Ballet has “The Nutcracker.” Theater can count on “A Christmas Carol.” And “The Messiah” stands as a holiday staple for choruses. But the symphonic world does not have a similarly tried-and-true work that can serve as an artistic anchor during the yuletide. But that has not stopped the Chicago Symphony Orchestra from building its own holiday traditions by presenting a lineup that keeps Orchestra Hall abuzz and provides a variety of ways to celebrate the season.

From Thanksgiving weekend through Dec. 23, patrons may choose from seven different programs, including several that emphasize families and festiveness and encompass Christmas carols and holiday songs from around the globe. The most prominent of these holiday offerings is the the CSO’s “Merry, Merry Chicago!,” which debuted last year and is back for its second installment with six performances from Dec. 16 through Dec. 23 (one more than last season).

This family-friendly program retains certain essential ingredients from year to year, including a sing-along of cherished carols and an appearance by Santa Claus. This year’s edition also will feature vocalist Ashley Brown, best known for originating the role of Mary Poppins on Broadway, and the 160-member Chicago Children’s Choir.

Along with the premiere of “Merry, Merry Chicago!” in 2015, the CSO also introduced annual screenings of a holiday film accompanied by the orchestra performing the movie’s score live. The CSO first ventured into the realm of movie music in 2001, with performances of Charlie Chaplin’s “City Lights.” The success of that film/orchestra event led to the launch in 2004-05 of a series now called CSO at the Movies, which has become one of the orchestra’s most popular offerings.

For the first of its holiday films, which are presented in addition to the CSO at the Movies lineup, the orchestra screened “Home Alone” and drew near sell-out houses. This year, the CSO will present “It’s a Wonderful Life,” Frank Capra’s 1946 classic tale of a small-town dreamer who needs the help of his guardian angel when his life suddenly seems hopeless. Guest conductor Justin Freer and the orchestra will perform on Dec. 9-11 the original version of Dimitri Tiomkin’s score, including sections that were cut by Capra and never heard by moviegoers.

Another cinema classic, Steven Spielberg’s “E.T. the Extra-Terrestrial” (1982), will open this season’s CSO at the Movies series on Nov. 25. (Two additional non-subscription performances Nov. 26-27. While not a Christmas movie per se, this beloved 1982 sci-fi fantasy offers a diverting way to get the holiday season started. Directed by Steven Spielberg, it tells the story of a lost extra-terrestrial who is stranded on earth and needs the help of a 10-year-old boy and his friends to get home. Conductor Richard Kaufman and the symphony will present accompanying live performances of John Williams’ Academy Award-winning score.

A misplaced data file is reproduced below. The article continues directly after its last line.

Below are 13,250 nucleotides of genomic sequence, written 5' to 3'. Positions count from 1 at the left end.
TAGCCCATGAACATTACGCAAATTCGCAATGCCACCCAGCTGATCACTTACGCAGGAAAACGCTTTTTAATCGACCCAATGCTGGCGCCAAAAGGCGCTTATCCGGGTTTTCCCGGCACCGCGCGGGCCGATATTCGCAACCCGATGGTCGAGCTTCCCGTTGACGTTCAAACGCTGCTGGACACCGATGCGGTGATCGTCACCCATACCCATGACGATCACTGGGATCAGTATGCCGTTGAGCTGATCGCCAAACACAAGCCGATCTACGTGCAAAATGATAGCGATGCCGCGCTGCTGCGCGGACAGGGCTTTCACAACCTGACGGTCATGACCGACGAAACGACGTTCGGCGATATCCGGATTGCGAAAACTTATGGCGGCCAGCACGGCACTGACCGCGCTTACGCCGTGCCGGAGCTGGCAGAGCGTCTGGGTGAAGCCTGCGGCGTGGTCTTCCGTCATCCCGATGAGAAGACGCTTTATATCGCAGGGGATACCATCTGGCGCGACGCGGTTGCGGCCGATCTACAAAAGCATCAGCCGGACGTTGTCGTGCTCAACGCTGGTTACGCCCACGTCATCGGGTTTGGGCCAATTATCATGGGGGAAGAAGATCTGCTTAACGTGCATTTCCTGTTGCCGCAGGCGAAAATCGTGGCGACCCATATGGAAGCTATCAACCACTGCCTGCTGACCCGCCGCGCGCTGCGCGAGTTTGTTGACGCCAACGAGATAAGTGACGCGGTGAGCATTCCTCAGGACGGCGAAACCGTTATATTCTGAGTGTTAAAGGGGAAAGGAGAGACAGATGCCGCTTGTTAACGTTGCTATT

The other holiday offerings:

  • “Handel’s Royal Fireworks,” Dec. 1-3. Handel’s famed “Messiah” is not part of this symphony program, but a selection of the great baroque composer’s other masterworks are featured on this program, including his spirited “Music for the Royal Fireworks.” Joining guest conductor Nicholas Kraemer are the Chicago Symphony Chorus and soprano Amanda Forsythe, whose interpretations of Handel are particularly esteemed.
  • “A Chanticleer Christmas,” Dec. 6-7: Chanticleer, the San Francisco-based, all-male a cappella ensemble, will return to the Fourth Presbyterian Church, 126 E. Chestnut St., for its 16th annual yuletide engagement in Chicago. The Grammy Award-winning chorus will perform Christmas music from around the world and across the centuries.
  • Chicago Symphony Orchestra Brass, Dec. 14: This is also not, strictly speaking, a Christmas concert, but this annual offering always takes place in December and brass has long been associated with the holidays. The orchestra’s internationally renowned brass musicians will perform familiar and not-so-familiar masterworks written or transcribed for their gleaming, big-voiced instruments.
  • Vienna Boys Choir, Dec. 20: Not just one of the world’s oldest choral groups, it is also among the best known. Like Chanticleer, this group of vocal boy wonders will back for its annual holiday stop in Chicago, performing a program not surprisingly titled “Christmas in Vienna.”     

All in all, the symphony’s smorgasbord of seasonal presentations provides no shortage of ways to pay tribute to the season, keep the kids (and visiting grandparents) engaged and enjoy some joyous music from past and present.

Complete holiday programming information is available at